Tuesday, March 29, 2011
Abheek Bhattacharya discussed Governor Palin's recent speech in India in The Wall Street Journal today, essentially saying she was spot-on in her assessment of the important link between India and America. Her address, he asserted, succeeded in "bolstering her foreign-policy credentials."
Sarah Palin did a fine job bolstering her foreign-policy credentials in a speech in New Delhi this month. She hit the right notes discussing the common democratic values and the similar geopolitical outlook that tie the U.S. with India. And she hailed New Delhi economic reforms that were launched 20 years ago and have deepened the bond.
"The relationship between our countries could shape the course of the next century, tilting it in the direction of free people and free markets," she said.
The former Alaska governor also addressed how free-market reforms could inform energy policy. "My vision for a free and prosperous America has much to do with energy," she said. That vision, on one side, involves getting out of the alternative-energy fad. Ms. Palin echoed recent reports from Scotland that show how this fad makes energy, and hence business, more expensive. For every green job created, nearly four other jobs are lost.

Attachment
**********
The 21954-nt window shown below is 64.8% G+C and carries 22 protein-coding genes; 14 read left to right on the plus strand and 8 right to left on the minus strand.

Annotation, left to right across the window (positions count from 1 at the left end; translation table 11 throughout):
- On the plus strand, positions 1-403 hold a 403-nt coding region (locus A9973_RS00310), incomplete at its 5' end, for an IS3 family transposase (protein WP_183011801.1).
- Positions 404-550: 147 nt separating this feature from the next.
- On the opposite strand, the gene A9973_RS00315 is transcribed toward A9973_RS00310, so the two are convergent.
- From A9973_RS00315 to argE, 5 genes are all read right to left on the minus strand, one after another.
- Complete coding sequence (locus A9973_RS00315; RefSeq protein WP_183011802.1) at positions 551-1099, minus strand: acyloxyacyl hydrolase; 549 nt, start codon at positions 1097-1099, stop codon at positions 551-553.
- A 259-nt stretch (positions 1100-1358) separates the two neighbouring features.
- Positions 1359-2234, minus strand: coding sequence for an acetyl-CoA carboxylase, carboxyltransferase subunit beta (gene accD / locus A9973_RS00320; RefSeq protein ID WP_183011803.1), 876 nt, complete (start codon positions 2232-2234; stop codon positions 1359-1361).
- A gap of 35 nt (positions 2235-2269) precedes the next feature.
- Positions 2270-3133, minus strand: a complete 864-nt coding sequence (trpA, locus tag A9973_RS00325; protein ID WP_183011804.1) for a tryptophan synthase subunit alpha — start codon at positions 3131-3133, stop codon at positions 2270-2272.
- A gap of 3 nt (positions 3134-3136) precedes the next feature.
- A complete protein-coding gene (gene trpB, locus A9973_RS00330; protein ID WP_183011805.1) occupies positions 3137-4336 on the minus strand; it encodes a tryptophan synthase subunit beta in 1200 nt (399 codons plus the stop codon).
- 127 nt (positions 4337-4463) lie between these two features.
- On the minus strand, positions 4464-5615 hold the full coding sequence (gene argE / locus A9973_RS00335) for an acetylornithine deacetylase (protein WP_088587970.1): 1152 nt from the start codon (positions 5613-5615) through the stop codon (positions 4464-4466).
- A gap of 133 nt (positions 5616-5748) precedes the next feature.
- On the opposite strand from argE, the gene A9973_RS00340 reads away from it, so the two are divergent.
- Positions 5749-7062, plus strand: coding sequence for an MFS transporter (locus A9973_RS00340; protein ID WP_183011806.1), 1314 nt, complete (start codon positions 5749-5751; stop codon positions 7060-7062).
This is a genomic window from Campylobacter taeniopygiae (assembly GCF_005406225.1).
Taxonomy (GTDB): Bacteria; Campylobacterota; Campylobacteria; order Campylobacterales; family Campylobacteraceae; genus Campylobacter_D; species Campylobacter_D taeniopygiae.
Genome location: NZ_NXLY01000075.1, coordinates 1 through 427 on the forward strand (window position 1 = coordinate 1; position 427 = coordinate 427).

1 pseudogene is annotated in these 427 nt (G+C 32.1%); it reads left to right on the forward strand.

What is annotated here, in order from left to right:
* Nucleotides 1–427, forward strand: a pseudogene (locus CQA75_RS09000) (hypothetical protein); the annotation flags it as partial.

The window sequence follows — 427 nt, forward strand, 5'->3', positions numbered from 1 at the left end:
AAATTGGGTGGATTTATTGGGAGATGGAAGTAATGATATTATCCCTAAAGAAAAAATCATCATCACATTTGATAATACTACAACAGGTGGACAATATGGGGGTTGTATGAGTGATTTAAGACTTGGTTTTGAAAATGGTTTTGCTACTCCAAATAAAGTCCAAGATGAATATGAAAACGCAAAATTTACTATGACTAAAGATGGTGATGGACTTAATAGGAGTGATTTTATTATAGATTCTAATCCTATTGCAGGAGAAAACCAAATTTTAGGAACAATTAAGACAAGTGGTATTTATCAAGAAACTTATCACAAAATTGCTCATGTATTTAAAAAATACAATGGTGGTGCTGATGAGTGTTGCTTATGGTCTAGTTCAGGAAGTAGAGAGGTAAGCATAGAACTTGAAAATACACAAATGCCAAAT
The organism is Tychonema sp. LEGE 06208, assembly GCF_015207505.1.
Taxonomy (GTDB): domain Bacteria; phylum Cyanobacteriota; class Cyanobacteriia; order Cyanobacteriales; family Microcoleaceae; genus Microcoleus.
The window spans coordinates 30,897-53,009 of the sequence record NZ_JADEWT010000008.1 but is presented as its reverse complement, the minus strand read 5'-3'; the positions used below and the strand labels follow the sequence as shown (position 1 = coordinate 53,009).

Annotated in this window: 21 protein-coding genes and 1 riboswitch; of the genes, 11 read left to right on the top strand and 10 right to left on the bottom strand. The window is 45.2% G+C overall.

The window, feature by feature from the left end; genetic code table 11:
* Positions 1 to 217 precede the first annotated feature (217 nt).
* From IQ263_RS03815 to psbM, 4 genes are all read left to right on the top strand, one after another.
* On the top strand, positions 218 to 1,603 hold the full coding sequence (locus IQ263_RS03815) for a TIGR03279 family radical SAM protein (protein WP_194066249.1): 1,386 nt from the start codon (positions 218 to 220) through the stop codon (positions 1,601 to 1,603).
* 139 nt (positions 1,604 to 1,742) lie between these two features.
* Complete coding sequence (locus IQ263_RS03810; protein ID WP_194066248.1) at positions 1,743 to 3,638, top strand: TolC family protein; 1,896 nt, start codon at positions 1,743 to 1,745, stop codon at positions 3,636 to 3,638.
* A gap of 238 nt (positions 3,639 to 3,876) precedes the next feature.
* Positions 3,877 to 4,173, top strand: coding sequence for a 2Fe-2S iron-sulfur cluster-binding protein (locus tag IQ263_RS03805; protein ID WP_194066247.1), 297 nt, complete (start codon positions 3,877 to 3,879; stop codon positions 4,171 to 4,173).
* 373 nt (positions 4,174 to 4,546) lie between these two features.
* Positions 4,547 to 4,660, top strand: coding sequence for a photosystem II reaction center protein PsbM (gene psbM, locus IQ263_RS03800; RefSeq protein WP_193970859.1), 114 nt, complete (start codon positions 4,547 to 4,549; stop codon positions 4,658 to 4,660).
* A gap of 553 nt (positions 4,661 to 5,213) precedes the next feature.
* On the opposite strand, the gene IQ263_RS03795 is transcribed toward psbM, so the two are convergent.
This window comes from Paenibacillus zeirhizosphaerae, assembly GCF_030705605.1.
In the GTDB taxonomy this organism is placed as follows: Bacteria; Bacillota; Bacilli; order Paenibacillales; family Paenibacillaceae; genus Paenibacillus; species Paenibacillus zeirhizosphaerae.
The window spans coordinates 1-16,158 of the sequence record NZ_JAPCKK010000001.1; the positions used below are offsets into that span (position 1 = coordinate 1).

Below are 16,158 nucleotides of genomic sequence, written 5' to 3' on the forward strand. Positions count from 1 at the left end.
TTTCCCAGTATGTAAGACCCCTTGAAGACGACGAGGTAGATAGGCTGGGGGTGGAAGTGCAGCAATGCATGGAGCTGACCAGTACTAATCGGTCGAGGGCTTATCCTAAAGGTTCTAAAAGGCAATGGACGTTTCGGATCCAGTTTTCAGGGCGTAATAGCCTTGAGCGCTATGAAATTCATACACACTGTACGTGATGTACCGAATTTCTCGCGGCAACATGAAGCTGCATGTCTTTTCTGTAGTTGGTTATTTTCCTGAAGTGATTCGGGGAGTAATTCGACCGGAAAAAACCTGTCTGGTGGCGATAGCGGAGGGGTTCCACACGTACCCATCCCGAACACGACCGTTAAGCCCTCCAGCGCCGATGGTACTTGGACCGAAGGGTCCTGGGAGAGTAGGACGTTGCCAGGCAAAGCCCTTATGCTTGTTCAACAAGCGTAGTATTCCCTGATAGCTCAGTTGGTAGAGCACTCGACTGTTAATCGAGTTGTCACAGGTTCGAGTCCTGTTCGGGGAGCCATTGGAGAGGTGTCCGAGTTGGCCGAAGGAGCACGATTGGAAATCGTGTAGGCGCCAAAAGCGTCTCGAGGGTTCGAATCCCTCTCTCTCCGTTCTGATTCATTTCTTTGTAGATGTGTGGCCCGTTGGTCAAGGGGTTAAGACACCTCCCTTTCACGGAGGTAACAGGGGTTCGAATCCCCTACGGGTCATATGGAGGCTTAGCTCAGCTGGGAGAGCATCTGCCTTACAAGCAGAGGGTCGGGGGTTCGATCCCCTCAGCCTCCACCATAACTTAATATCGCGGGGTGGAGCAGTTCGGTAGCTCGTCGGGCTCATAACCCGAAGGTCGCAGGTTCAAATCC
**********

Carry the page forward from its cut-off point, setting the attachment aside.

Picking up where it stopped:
The other side of her vision involves developing the natural resources in America that regulations, like bans on offshore drilling, have "stymied." In a time of high unemployment and high inflation, unlocking the country's mineral wealth can both create jobs and provide larger supplies of oil and gas to ease high energy prices.
India offers a lesson here. The past 20 years may have seen some of the country's entrepreneurial energies getting tapped, but a web of regulations keeps its natural resources untapped. Besides hindering expansion in a number of infrastructure sectors, these regulations -- many in the name of environmentalism -- enable cronyism, as rent-seeking bureaucrats skew the playing field to favor a few businesses. They also leave India at the mercy of foreign energy sources.
Americans ought to get acquainted with these problems, if they aren't already. Rising demand from emerging economies in India and China makes energy security all the more crucial, said Ms. Palin.